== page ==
A $250,000 jury verdict in federal court in Illinois provides all employers a clear reminder that they have an obligation to protect their employees from the creation of a hostile work environment caused by clients and customers, not just from fellow employees or supervisors.

In denying an employer's motion for summary judgment, and sending the matter to a jury, a federal district court in Illinois held that Title VII of the Civil Rights Act of 1964, which prohibits discrimination on the basis of gender, in turn, protects employees against a hostile work environment "so permeated with discriminatory intimidation, ridicule, and insult that it is sufficiently severe or pervasive to alter the condition of the victim's employment" regardless of whether that hostile environment is caused by another employee, an independent contractor, or even a customer. U.S. Equal Employment Opportunity Comm'n v. Costco Wholesale Corp., 2015 WL 9200560 (N.D. Ill. Dec. 15, 2015)(citing Harris v. Forklift Sys., Inc., 510 U.S. 17, 21 (1993)). Costco received that reminder loud and clear when a jury found it failed to take reasonable steps to prevent a customer from harassing one of its employees, awarded that employee $250,000 in emotional distress damages, and ordered Costco to reimburse her for years of medical bills for psychiatric treatment she allegedly received as a result of the harassment.


Dawn Suppo was employed as a Front End Assistant by Costco until she requested and was placed on an extended medical leave. Suppo's job as a Front End Assistant required her to, among other tasks, assist customers and return items to their proper location in the store.

According to Suppo, Thad Thompson was a customer at the Costco warehouse at which she worked. Over the course of approximately a year, Suppo claims that Thompson engaged in harassing behavior that included "ominous staring, unwanted physical touching, unwanted requests for dates, and overly intrusive personal quesons." According to Suppo, his insistence on interacng with her continued to escalate, even though he had been counseled by Costco managers and the local police department to avoid interacng with Suppo. The final act of alleged harassment came when Thompson allegedly videotaped Suppo without her permission. This prompted Suppo to seek and obtain an order of  protection against Thompson in court.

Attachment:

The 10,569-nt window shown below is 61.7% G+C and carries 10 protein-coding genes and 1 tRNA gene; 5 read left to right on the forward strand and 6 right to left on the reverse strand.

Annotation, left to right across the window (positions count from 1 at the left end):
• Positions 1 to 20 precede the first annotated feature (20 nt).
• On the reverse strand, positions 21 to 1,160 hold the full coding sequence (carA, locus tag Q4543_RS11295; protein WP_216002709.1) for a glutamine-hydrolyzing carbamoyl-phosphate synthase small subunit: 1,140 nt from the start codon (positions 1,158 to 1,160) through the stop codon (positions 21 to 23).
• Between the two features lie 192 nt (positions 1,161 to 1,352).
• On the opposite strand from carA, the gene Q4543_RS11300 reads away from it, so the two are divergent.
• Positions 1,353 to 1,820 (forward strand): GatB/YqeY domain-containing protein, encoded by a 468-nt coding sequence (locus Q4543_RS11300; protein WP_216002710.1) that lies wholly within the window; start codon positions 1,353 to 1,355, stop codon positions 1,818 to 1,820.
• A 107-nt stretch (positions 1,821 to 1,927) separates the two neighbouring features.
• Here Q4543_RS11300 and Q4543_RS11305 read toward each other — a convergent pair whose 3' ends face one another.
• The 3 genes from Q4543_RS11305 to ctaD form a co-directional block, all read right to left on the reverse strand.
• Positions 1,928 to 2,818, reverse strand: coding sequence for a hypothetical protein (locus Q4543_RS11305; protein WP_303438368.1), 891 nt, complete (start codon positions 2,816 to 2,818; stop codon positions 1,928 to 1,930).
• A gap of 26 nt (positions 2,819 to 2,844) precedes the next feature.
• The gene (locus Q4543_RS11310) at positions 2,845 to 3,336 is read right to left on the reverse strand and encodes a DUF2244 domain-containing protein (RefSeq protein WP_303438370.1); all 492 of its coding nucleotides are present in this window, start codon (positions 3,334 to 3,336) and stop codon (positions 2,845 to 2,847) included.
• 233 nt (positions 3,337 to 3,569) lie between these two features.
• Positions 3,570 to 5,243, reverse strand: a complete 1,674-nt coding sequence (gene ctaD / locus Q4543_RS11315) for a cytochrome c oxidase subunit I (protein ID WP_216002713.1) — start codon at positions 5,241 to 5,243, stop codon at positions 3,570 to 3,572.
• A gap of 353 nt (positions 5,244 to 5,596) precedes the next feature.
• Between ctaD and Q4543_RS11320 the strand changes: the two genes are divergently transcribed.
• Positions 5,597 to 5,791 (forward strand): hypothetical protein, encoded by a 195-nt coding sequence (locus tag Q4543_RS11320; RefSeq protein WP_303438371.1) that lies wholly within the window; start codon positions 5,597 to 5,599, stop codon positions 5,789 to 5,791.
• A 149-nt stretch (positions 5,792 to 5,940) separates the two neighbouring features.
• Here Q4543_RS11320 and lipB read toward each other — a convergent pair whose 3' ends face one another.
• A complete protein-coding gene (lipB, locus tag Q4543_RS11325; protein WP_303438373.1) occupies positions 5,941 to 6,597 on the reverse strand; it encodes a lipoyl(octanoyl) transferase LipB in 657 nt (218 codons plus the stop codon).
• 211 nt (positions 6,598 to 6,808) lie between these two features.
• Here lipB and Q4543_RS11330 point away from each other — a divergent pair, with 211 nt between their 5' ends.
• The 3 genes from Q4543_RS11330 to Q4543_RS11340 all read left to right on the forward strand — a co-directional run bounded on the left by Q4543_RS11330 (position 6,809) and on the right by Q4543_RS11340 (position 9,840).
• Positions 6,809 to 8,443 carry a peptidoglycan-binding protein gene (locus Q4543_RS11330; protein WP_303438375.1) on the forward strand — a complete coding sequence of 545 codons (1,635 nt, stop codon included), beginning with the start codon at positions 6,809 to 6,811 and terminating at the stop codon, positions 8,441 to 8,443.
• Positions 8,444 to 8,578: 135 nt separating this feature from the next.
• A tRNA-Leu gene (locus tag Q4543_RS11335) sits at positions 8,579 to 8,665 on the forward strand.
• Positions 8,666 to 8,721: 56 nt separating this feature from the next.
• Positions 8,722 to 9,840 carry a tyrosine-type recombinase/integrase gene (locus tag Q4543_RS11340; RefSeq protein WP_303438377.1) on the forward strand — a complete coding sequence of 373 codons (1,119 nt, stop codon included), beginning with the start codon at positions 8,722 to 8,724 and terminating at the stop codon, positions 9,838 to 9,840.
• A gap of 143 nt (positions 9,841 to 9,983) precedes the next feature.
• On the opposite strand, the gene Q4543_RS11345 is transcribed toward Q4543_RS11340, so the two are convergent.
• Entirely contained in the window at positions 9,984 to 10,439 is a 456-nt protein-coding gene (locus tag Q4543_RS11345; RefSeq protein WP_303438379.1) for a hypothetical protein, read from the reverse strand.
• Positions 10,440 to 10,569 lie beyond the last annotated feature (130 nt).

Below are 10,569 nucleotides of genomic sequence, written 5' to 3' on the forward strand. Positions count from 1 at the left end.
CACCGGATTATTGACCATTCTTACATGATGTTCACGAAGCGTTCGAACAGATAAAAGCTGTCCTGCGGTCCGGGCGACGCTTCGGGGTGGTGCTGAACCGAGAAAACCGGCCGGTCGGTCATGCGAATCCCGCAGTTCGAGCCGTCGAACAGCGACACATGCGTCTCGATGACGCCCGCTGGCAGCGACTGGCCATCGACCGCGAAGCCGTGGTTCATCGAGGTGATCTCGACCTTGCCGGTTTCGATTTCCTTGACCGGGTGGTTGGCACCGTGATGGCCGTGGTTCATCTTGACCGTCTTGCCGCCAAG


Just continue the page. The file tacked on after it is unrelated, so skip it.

Suppo reported this unwelcome behavior to two management‐level employees, one of whom spoke with Thompson. He was told to avoid Suppo or at least minimize contact with her. Two of the managers followed up with Suppo, advised her of their discussion with Thompson, and advised her that if anything else happened with Thompson she should let them know immediately. After this inial reporting, Costco and Suppo's version of  events differ. Suppo claims that Thompson continued to harass her and that she reported his behavior repeatedly to her managers. Costco claims that she did not make any further reports until September 2011, when she reported that Thompson had videotaped her on his phone. Costco invesgated this report, checked the store surveillance, and followed up with Suppo afterward, advising that nothing could be seen on the surveillance tapes. On September 6, 2011, Suppo reported the incidents directly to the store manager. Costco commenced a second investigation, which concluded that the allegations were inconclusive. Nevertheless, Costco notified Thompson by letter that he was no longer welcome to shop at that Costco location. Costco then sent Suppo a "closure letter" in which it advised her that Thompson was no longer permitted to shop at the subject Costco location and requested that she provide a copy of  the protective order she obtained so that they could take appropriate measures should the need arise.

Suppo received this letter while she was on extended leave, which she claims she took because of  the distress caused by Thompson's behavior. After a year on leave, and after requesting an addional year or two of  leave, Costco advised her that it did not grant "indefinite" leave as an accommodation and terminated her employment. Costco advised her that she was eligible for rehire.

Suppo filed a charge with the EEOC and, on her behalf, the EEOC sued Costco, asserting that it subjected her to a hostile work environment based on Thompson's harassment. The EEOC further asserted that she was constructively discharged because she was forced to leave her job due to the harassment.


Costco sought summary judgment on both claims. The court dismissed the constructive discharge claim, basing its decision on the undisputed fact that Suppo never quit or resigned. Instead, she went out on leave and was terminated after her leave ran out.